When the Seahawks take the field in Seattle, CenturyLink Field can be one of the loudest stadiums in the country. But on certain days, sound seems to be louder on the field than other days. And our Pacific Northwest weather is one reason why.

It all has to do with temperature inversions. Normally, the air gets cooler as you go higher, but when there's an inversion in place, a layer of warm air sits above a layer of cool air near the ground. At the surface, it can be cool, damp, and cloudy. But above the inversion, it's usually much warmer and sunny.

This tends to happen a lot during the winter months when the sun's energy is lower.

But how does this affect sound? It has to do with the refraction, or bending of sound waves, and how fast they're moving. The speed of a sound wave depends on the properties of what that sound wave is traveling through. When a sound wave encounters changes in air temperature, the wave's speed and direction changes.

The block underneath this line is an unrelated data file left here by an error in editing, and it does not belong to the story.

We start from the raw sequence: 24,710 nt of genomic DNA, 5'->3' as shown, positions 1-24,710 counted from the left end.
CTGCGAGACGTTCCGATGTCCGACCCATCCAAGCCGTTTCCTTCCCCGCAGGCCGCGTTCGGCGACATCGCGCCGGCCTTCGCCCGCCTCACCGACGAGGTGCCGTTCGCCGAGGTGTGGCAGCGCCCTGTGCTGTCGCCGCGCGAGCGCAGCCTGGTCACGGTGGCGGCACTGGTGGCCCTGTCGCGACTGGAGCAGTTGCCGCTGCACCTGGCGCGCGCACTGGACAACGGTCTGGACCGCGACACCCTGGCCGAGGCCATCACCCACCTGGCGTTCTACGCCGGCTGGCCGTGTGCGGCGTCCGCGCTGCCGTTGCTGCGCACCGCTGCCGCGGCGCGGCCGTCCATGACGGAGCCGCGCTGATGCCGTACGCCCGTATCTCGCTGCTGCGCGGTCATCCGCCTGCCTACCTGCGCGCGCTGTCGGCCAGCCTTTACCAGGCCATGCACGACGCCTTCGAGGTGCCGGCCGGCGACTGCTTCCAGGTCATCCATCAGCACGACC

On days with an inversion when temperatures increase the higher you go, the speed of sound also increases with height. That leaves sound waves closer to the ground moving slower. As a result, the sound waves bend downward reflecting the noise all around the stadium.

This downward bending of sound waves makes it sound louder – a definite home-field advantage on game day.

Back when the original sound record at CenturyLink Field was broken on September 15, 2013, there was a solid temperature inversion in place.

This picture is what’s known as a “skew-t” diagram. Meteorologists use them to see what conditions are like in the upper atmosphere. A weather balloon is launched twice a day at select National Weather Service offices – in this example at Quillayute, Wash.

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A skrew-t diagram shows the surface temperature was 60 degrees in Quillayute on September 15, 2013. About 4,000 feet higher, the temperature was 70 degrees, indicating a temperature inversion. (Graphic: National Weather Service)

In the picture where the arrow is pointing, it shows temperature rapidly rising with height, which is a temperature inversion.

In Quillayute during the morning of September 15, at the surface, the temperature was 60 degrees. About 4,000 feet higher, the temperature was 70 degrees. Similar conditions were likely felt near Seattle.

Therefore a temperature inversion may have helped make CenturyLink Field one of the loudest stadiums in the world.